Today’s post is by Keith Mulvin. I love it when Keith’s kind, smiling face greets me at the Phoenix Public Market and when I run into him at various local events, coffee shops and other hangouts.
Keith G. Mulvin was born and raised in Tempe, Arizona and now lives in Phoenix, Arizona. He has a Bachelor of Science in Urban Planning from the School of Design at Arizona State University. He currently works at the Phoenix Public Market.
Keith is dedicated to Phoenix and is being the change he wants to see, with a coffee cup in his hand. Twitter: Keith4President
Last night, I biked up a couple of blocks to Fifth Street, where coffee is served out of a rehabilitated bungalow. I was there reading until they closed at 12 am.
In the morning, I start my day with a rather unusual problem: Which coffee shop should I begin my day at?
I can walk a block, down the tree lined Second Avenue, to a coffee shop in one of the first shopping malls built in the city, painted yellow like the summer sun. Watching the cars zoom by, I always wonder if people even know there is a coffee shop there.
I can go two blocks up the street to the rail station and catch the next train to Campbell, and get one of the best Americanos in the city. A place whose fame was only glorified when everyone in the world read about it in one that series of New York Times articles, 36 hours in a city.
This morning, walking out of the Knickerbocker apartments, I followed the smell of the roasting beans, a smell that fills downtown, to a coffee shop three blocks up the street from where I live, where another amazing Americano can be found.
Could you have guessed that I live in Phoenix? This coffee shop, like all other independent ones, is a place you only stumble upon by chance or recommended to by a friend.
Whether you need to get through the day, have a meeting, read a book or catch up with some friends, the coffee shop is a perfect place. And, here in Phoenix, you can choose through a handful of these local coffee shops.
I like to call all the familiar faces you get accustomed to seeing part of the Coffee Shop Culture, one of many cultures you can find in our city. However, you have to find it.
And, this is where I would like to begin my story of Phoenix…
Phoenix is the largest city in Arizona, and the sixth largest in the nation.
Arizona was just named the second fastest growing state in the country, a ranking that Phoenix has become comfortable with. However, in terms of an age of a city, we are a relatively young.
Phoenix started seeing growth after World War II, nearly doubling in size and population, from 65,414 in 1940 and being a city of 9.5 square miles, to a population of 106,818 and 17.1 square miles in 1950.
After the war, the soldiers of the three military bases around Phoenix; Luke Field, Williams Field and Falcon Field, took advantage of the cheap home loans part of the G.I. Bill, and bought a house.
In 1960, Phoenix was a land mass of 187 square miles, with a population of 439,170 people. Phoenix, being a city that was growing so fast, seemed to be only able to catch up with the rapid population growth. Our city worked in an incremental fashion.
However, since Phoenix saw growth during the automobile era, we live in a city that is a direct product of building around the automobile, this sterile environment. If you think about it, in twenty years, Phoenix’s land mass and population each grew 1900%!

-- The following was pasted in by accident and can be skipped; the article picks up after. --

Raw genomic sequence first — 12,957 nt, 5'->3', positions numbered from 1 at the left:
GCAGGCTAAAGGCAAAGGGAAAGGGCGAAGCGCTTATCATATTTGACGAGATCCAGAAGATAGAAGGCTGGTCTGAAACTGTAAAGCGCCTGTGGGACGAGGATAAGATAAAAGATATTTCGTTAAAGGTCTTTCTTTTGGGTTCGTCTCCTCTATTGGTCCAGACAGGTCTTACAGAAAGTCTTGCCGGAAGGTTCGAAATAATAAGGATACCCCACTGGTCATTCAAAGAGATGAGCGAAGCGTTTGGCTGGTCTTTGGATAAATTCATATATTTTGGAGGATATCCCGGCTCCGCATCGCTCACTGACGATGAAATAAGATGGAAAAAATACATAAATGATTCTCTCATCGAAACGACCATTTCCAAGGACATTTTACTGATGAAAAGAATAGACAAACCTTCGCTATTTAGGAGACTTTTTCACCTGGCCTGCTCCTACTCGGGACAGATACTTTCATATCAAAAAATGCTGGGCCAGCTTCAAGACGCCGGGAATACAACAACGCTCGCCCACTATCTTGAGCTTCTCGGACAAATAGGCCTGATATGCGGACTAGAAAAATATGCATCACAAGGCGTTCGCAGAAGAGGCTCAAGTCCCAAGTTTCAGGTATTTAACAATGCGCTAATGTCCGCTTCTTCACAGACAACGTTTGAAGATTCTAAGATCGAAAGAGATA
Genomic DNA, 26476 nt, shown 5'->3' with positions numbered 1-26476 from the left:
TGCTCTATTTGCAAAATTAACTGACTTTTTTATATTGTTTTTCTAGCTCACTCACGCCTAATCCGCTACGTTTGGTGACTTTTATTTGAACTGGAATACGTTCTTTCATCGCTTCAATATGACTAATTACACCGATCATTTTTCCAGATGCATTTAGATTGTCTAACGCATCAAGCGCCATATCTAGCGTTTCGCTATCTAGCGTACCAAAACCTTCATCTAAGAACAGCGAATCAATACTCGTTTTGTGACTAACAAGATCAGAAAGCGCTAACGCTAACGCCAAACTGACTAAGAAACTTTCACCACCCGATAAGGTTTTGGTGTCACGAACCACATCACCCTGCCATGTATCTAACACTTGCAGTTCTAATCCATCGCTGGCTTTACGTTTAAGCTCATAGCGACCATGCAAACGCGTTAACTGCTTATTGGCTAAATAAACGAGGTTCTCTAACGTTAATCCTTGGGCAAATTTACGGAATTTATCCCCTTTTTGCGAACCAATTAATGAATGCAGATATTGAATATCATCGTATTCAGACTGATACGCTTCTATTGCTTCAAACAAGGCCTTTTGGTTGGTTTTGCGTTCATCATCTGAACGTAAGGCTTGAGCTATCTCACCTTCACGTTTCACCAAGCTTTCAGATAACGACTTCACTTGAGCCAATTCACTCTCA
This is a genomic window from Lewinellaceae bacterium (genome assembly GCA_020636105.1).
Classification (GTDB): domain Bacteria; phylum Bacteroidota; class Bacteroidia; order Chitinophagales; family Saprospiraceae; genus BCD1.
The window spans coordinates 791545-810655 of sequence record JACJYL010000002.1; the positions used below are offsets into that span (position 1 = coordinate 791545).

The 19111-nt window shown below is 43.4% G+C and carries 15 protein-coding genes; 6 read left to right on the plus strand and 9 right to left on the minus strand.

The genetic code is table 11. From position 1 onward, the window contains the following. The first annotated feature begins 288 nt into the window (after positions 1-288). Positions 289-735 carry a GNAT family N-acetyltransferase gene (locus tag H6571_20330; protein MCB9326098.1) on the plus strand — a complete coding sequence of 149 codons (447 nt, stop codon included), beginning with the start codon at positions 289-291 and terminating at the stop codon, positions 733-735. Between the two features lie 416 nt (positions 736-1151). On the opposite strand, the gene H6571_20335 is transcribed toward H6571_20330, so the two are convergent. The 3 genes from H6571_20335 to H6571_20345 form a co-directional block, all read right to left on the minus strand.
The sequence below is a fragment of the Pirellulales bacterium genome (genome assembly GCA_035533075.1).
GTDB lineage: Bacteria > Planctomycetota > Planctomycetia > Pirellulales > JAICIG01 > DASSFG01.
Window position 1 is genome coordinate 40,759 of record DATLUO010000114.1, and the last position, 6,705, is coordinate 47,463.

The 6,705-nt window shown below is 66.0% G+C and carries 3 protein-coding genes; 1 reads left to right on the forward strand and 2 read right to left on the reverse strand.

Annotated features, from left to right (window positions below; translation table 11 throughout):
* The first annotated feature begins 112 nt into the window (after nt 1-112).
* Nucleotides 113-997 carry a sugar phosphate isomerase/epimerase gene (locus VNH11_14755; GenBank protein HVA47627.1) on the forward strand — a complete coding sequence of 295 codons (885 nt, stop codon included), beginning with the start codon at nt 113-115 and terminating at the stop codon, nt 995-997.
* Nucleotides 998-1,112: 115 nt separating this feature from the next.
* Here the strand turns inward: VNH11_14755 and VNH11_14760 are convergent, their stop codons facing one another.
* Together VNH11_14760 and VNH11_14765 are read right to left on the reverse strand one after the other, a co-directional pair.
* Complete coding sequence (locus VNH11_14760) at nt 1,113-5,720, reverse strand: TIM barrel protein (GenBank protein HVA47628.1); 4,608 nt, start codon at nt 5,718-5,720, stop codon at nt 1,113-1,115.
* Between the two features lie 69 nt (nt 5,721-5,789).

Now, thinking of great cities around the world; Paris, London, Munich, New York, Chicago, we have this preconceived notion of what a city should be. One does not have to search for anything, because everything is right there in front of you: srt galleries, restaurants, museums, book stores and yes coffee shops, all within walking distances, all in the center of the city.
But, we have a story of our own. We are not like Paris, London, Munich, New York, Chicago, nor should we try to be. We are Phoenix; we are not this sort of destination, but rather a journey, a way of life, an experience.
I do not want to sugar coat anything. Phoenix, downtown Phoenix in particular, is not “here.” Phoenix is raw, and eclectic. Phoenix is filled with vacant lots and lots of parking. At the same time, Phoenix is filled in potential.
This journey of Phoenix is the path away from the three or five or seven lane raceways, and behind the empty lots, which can lead to the rooftop bar at the Clarendon, where the Flamenco dancers fill the space like Don Bolles and the Phoenix 40 once did, at the Phoenix Public Market, where micro-enterprise gets developed, and a familiar face is always expected, or, at the FilmBar, an independent movie theater that shows foreign films, documentaries and independent movies, while being able to enjoy wine and beer, and an example of adaptive reuse.
What I love about this city is all that is true of Manifest Destiny, the modernization of the west, the air of the pioneering spirit that embodies Phoenix. Every week I meet people from all around the country moving here, not to just get away from the snow, but to start businesses, to be someone different.
Here people can make a difference, create a legacy to help make our community a better place to live. At my age, with my degree in hand, I can move to an already great city and blend in, but here I can stand out, I can be someone different, and help make Phoenix become great.
And, where we are now, Phoenix has not even reached its plateau, like most other western cities. Our tale is still being told by the whispers of historic buildings, the shouts of glaring glass walls, and by you.
Photo Credit: Keith Mulvin, photo by Hugo Polanco.